Dec. 4 (Bloomberg) -- Australia’s dollar climbed against most major peers as investors looked past today’s predicted reduction in interest rates by the Reserve Bank, which said that demand outside the mining industry may rise.
Government bond yields gained even after the central bank cut its key rate to a half century low of 3 percent, marking the sixth reduction in the past 14 months. Demand for the so-called Aussie was supported before data tomorrow forecast to show Australia’s economy expanded at a 0.6 percent rate in the third quarter. New Zealand’s dollar rose for a second day.
“People are itching to call the RBA done for now, and you can probably pull parts of today’s statement that would strengthen that argument,” said Michael Turner, a fixed-income strategist in Sydney at Royal Bank of Canada. “The Aussie, on a rate differential argument, should be well-supported so that’s helped it a little bit as well.”
The Australian dollar rose 0.2 percent to $1.0438 as of 5:05 p.m. in Sydney after losing 0.5 percent over the previous three sessions. New Zealand’s currency added 0.2 percent to 82.26 U.S. cents.
Australia’s government bonds fell, increasing the benchmark 10-year yield four basis points to 3.18 percent. That’s almost twice as high as rates on similar-maturity U.S. Treasuries.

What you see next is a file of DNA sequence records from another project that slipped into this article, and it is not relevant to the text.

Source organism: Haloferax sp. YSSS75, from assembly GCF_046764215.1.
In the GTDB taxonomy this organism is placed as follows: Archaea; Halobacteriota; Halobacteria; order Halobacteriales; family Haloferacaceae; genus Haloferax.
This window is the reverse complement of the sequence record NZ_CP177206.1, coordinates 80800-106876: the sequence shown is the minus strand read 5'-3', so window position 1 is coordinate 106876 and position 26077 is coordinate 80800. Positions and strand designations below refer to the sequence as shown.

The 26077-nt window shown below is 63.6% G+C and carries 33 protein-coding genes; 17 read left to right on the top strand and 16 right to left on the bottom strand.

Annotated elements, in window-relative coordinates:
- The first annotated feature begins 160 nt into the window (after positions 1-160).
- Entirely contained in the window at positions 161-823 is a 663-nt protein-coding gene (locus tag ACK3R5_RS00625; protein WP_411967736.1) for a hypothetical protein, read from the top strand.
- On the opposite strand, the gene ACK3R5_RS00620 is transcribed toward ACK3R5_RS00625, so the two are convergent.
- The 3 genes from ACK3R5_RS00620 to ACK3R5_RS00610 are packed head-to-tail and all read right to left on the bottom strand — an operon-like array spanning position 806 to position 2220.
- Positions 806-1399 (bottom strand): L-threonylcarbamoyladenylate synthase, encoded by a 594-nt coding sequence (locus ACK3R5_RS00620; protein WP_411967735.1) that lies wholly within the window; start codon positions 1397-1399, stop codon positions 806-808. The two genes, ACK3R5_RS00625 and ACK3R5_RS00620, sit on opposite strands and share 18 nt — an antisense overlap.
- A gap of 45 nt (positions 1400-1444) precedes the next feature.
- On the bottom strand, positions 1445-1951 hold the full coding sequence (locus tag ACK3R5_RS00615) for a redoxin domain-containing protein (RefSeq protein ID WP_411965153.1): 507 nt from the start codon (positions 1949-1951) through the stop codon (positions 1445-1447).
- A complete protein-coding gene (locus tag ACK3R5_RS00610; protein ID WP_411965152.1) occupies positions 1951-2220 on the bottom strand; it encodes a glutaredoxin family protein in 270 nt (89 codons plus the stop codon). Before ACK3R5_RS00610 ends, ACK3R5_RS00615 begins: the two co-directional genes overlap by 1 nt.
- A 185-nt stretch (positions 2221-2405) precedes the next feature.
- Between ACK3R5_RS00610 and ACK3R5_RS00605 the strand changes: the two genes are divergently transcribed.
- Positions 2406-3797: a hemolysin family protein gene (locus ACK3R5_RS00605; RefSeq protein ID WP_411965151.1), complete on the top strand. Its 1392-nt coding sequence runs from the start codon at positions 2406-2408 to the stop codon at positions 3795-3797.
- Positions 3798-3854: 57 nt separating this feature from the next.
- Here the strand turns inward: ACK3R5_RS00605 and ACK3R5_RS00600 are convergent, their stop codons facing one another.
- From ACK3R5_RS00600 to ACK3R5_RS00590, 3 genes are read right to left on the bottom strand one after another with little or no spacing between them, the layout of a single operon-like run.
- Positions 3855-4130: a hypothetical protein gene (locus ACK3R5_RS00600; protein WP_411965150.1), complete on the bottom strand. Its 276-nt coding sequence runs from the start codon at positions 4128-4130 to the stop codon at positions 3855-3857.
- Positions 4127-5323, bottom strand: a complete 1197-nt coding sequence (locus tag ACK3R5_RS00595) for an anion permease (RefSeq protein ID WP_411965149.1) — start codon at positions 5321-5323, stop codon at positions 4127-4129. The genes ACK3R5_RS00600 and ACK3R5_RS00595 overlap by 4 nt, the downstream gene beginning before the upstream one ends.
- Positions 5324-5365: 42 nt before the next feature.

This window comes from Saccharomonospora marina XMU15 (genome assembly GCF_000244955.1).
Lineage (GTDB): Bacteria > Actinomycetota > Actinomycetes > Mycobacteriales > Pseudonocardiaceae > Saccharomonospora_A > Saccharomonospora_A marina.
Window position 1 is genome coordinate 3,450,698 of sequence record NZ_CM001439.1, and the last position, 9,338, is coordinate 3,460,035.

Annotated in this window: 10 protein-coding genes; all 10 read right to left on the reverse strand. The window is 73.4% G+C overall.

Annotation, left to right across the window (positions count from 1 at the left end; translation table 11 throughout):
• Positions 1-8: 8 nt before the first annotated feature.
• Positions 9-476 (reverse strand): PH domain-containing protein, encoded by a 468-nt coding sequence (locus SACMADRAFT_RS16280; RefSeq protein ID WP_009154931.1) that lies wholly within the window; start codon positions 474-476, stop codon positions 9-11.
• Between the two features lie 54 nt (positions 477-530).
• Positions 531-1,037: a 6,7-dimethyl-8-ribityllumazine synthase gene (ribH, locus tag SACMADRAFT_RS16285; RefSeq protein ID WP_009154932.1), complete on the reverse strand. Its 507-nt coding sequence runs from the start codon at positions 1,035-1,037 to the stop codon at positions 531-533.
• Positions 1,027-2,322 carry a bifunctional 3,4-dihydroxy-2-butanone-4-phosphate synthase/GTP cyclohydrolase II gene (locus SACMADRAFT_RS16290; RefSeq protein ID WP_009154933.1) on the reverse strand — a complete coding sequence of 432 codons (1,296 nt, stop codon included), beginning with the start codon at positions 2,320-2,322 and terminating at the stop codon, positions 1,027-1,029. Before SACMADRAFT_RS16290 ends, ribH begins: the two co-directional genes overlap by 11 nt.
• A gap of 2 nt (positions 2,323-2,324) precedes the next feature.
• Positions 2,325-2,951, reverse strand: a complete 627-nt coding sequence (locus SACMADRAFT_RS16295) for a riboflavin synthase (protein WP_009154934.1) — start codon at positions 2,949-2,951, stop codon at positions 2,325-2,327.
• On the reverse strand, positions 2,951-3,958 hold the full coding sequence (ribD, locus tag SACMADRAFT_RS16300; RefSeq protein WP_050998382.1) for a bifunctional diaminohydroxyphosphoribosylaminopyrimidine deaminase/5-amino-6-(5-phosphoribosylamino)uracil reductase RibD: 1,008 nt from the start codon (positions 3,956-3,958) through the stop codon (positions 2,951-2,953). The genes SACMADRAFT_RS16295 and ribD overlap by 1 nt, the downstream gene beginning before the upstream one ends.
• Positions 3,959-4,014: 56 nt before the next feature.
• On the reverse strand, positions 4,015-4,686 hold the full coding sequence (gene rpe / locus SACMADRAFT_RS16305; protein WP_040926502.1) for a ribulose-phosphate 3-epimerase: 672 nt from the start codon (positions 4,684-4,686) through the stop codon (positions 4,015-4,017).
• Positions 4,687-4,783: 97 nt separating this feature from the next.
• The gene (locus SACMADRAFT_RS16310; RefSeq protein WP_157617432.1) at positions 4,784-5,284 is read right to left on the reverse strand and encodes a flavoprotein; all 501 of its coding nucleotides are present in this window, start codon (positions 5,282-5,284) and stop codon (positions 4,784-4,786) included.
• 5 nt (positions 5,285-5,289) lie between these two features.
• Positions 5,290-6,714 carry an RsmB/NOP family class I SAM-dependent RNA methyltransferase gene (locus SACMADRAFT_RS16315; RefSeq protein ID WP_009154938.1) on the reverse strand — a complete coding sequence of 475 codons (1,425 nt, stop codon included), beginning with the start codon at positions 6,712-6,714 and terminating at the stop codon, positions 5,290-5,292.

The Reserve Bank of Australia reduced its overnight cash-rate target from 3.25 percent, a move predicted by 20 of 28 economists surveyed by Bloomberg News. The 3 percent level matches the level reached from April-October 2009 that is the lowest since 1960.
“There are indications of a prospective improvement in dwelling investment,” RBA Governor Glenn Stevens said in a statement. “There will be more scope for some other areas of demand to strengthen” as the peak in resource investment approaches, the central bank said.
Recent data suggest that the U.S. economy is recording moderate growth and that expansion in China has stabilized, according to the statement.
Official Australian figures tomorrow will probably show that gross domestic product expanded 0.6 percent in the three months ended September from the second quarter when it grew at the same pace, according to the median estimate of economists in a Bloomberg survey.
Demand for the Aussie was limited after government data showed building approvals fell 7.6 percent in October from the prior month. A separate official report said the country posted a A$14.9 billion ($15.5 billion) deficit for the third quarter in its current account, the broadest measure of trade, compared with the $14.6 billion shortfall estimated by economists.
“A lot of expectations for rate cuts had already been priced in,” said Peter Dragicevich, a currency economist in Sydney at Commonwealth Bank of Australia. “Our view is that they have the door open to do more.”
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